I want to love someone and to be loved by someone. But, I don’t have the power to make it happened. Love happens when it happens. I feel lonely and as hard as I try to change that by doing rewarding work doesn’t fill that loneliness.
When I read your email, I thought about all of the men like you who I’ve encountered over the years: clients who are conflicted by mixed feelings about sex workers as well as their deeply held principles, desires and needs; men who respect and admire women but have a virgin/whore complex; men who feel guilty deriving pleasure within a system which exploits women. All of those bodies colliding in that messy puddle: desire.
This conversation is long overdue. I can’t answer your question personally without commenting on it culturally. I’m going micro and macro so hold tight while I sort through all of this complexity.
First, something you omitted in your question: where did you find the sex worker? If she is in any way related to your agency and is seeking shelter or help, you are in fact, hurting her and exploiting her extreme vulnerability. Your guilt in this scenario would make perfect sense, as well as your concern about the women you work with at your agency. Your worry about what they would think if they knew you were paying her for sex acts would be valid because you are taking advantage of her weakness. If this is the case, consider quitting the arrangement pronto, before your secret devours you.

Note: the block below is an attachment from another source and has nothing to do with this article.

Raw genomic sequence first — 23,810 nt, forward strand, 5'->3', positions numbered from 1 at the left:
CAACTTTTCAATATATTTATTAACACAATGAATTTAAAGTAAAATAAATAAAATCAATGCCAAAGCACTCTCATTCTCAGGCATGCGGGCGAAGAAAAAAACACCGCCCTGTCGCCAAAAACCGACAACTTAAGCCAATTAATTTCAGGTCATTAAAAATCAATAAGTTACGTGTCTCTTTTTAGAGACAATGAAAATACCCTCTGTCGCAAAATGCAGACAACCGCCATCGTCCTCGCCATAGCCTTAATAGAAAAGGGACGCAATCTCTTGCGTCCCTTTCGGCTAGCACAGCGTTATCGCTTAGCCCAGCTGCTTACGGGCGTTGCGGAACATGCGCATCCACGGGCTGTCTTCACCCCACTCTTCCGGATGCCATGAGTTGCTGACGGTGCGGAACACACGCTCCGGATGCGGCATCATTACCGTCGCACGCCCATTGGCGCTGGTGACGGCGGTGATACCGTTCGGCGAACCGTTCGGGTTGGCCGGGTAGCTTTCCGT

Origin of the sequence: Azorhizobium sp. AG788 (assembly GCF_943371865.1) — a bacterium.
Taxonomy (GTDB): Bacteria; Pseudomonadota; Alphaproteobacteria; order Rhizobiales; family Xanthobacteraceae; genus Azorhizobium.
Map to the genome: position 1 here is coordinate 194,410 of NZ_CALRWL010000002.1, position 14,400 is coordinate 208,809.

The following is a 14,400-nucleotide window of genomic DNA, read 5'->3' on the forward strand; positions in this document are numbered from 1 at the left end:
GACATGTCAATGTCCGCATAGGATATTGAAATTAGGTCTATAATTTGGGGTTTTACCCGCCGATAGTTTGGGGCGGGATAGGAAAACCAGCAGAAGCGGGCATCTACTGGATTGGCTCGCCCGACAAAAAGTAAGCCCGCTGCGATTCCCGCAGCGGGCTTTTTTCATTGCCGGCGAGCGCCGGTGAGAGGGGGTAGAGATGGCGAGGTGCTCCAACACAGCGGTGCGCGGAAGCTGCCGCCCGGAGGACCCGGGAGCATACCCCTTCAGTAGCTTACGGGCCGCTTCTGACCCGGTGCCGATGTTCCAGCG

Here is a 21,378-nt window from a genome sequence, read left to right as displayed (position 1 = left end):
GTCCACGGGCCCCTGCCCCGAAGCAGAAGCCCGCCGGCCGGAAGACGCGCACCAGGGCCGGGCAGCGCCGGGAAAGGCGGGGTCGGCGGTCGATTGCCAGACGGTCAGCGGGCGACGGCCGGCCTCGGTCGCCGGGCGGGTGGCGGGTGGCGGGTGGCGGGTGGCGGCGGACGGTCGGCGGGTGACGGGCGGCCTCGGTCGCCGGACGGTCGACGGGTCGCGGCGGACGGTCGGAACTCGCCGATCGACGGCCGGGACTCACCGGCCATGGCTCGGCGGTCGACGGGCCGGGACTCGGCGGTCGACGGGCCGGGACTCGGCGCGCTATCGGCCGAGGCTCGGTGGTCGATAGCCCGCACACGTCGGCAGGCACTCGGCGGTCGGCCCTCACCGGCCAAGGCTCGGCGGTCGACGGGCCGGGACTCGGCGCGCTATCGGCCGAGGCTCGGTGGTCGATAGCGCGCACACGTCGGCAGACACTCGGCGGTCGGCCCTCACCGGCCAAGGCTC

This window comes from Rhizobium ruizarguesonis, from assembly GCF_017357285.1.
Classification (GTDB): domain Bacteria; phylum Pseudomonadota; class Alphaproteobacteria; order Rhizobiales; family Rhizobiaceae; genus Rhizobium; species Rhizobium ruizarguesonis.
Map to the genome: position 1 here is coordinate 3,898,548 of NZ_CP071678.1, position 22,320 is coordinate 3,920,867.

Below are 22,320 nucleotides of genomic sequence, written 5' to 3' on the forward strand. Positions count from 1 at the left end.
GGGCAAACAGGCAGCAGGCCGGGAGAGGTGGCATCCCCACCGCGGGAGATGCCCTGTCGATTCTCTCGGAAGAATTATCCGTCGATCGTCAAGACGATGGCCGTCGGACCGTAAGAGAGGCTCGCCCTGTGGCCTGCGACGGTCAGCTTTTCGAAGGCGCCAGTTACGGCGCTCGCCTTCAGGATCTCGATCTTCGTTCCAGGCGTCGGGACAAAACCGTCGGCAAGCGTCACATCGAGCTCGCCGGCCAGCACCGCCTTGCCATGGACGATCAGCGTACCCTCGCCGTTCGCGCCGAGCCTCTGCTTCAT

If the sex worker is in no way related to your agency, and you sought her out anonymously from a website, it sounds like she would benefit from some counseling services. This conversation should occur outside of the conversation about sexual favors. Consider cutting ties with her on a sexual level indefinitely because of her instability. She may need to talk to someone who is not paying her for sex. That person is not you. That person is a qualified professional.
There are two great places I know of locally that are sliding scale or free counseling if you are in Los Angeles (?) I’ve been to both of these places and they are great:
Southern California Counseling Center here: http://www.sccc-la.org/
The Maple Center here: http://www.tmcc.org/